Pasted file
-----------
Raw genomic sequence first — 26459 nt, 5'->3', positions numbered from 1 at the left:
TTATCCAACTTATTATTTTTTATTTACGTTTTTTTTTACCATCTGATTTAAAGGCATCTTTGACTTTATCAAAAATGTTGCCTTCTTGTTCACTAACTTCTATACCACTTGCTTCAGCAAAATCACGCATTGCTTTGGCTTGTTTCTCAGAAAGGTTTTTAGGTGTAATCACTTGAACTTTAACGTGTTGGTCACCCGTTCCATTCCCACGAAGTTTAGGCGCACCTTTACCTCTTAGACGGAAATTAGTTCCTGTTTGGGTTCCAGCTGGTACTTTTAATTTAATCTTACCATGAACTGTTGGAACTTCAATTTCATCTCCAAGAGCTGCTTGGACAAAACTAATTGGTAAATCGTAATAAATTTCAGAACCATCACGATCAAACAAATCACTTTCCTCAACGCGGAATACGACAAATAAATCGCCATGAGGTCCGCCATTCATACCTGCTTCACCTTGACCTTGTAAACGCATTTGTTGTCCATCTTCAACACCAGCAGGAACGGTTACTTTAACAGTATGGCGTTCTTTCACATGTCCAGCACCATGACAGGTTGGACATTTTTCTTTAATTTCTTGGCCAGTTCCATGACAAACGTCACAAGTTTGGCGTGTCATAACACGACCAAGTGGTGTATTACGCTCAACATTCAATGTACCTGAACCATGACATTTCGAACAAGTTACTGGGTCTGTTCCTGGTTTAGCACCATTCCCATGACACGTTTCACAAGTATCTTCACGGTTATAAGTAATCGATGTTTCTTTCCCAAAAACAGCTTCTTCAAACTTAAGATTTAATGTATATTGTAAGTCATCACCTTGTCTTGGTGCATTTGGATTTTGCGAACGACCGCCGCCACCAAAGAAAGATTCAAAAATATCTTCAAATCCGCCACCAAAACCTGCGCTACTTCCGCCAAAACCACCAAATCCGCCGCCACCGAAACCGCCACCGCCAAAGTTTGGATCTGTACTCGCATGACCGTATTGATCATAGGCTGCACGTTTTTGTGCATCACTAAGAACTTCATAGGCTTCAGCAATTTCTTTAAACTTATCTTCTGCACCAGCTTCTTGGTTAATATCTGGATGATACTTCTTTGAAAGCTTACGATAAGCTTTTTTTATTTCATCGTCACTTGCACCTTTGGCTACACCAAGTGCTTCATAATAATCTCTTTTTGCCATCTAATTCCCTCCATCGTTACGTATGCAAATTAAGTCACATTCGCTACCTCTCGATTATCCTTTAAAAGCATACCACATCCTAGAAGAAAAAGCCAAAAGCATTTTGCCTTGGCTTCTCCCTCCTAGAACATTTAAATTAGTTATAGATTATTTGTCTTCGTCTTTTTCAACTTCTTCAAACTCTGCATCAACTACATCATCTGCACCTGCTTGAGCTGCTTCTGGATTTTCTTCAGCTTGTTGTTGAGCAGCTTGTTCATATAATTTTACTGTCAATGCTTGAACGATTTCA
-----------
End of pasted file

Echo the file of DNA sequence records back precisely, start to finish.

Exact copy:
Raw genomic sequence first — 26459 nt, 5'->3', positions numbered from 1 at the left:
TTATCCAACTTATTATTTTTTATTTACGTTTTTTTTTACCATCTGATTTAAAGGCATCTTTGACTTTATCAAAAATGTTGCCTTCTTGTTCACTAACTTCTATACCACTTGCTTCAGCAAAATCACGCATTGCTTTGGCTTGTTTCTCAGAAAGGTTTTTAGGTGTAATCACTTGAACTTTAACGTGTTGGTCACCCGTTCCATTCCCACGAAGTTTAGGCGCACCTTTACCTCTTAGACGGAAATTAGTTCCTGTTTGGGTTCCAGCTGGTACTTTTAATTTAATCTTACCATGAACTGTTGGAACTTCAATTTCATCTCCAAGAGCTGCTTGGACAAAACTAATTGGTAAATCGTAATAAATTTCAGAACCATCACGATCAAACAAATCACTTTCCTCAACGCGGAATACGACAAATAAATCGCCATGAGGTCCGCCATTCATACCTGCTTCACCTTGACCTTGTAAACGCATTTGTTGTCCATCTTCAACACCAGCAGGAACGGTTACTTTAACAGTATGGCGTTCTTTCACATGTCCAGCACCATGACAGGTTGGACATTTTTCTTTAATTTCTTGGCCAGTTCCATGACAAACGTCACAAGTTTGGCGTGTCATAACACGACCAAGTGGTGTATTACGCTCAACATTCAATGTACCTGAACCATGACATTTCGAACAAGTTACTGGGTCTGTTCCTGGTTTAGCACCATTCCCATGACACGTTTCACAAGTATCTTCACGGTTATAAGTAATCGATGTTTCTTTCCCAAAAACAGCTTCTTCAAACTTAAGATTTAATGTATATTGTAAGTCATCACCTTGTCTTGGTGCATTTGGATTTTGCGAACGACCGCCGCCACCAAAGAAAGATTCAAAAATATCTTCAAATCCGCCACCAAAACCTGCGCTACTTCCGCCAAAACCACCAAATCCGCCGCCACCGAAACCGCCACCGCCAAAGTTTGGATCTGTACTCGCATGACCGTATTGATCATAGGCTGCACGTTTTTGTGCATCACTAAGAACTTCATAGGCTTCAGCAATTTCTTTAAACTTATCTTCTGCACCAGCTTCTTGGTTAATATCTGGATGATACTTCTTTGAAAGCTTACGATAAGCTTTTTTTATTTCATCGTCACTTGCACCTTTGGCTACACCAAGTGCTTCATAATAATCTCTTTTTGCCATCTAATTCCCTCCATCGTTACGTATGCAAATTAAGTCACATTCGCTACCTCTCGATTATCCTTTAAAAGCATACCACATCCTAGAAGAAAAAGCCAAAAGCATTTTGCCTTGGCTTCTCCCTCCTAGAACATTTAAATTAGTTATAGATTATTTGTCTTCGTCTTTTTCAACTTCTTCAAACTCTGCATCAACTACATCATCTGCACCTGCTTGAGCTGCTTCTGGATTTTCTTCAGCTTGTTGTTGAGCAGCTTGTTCATATAATTTTACTGTCAATGCTTGAACGATTTCA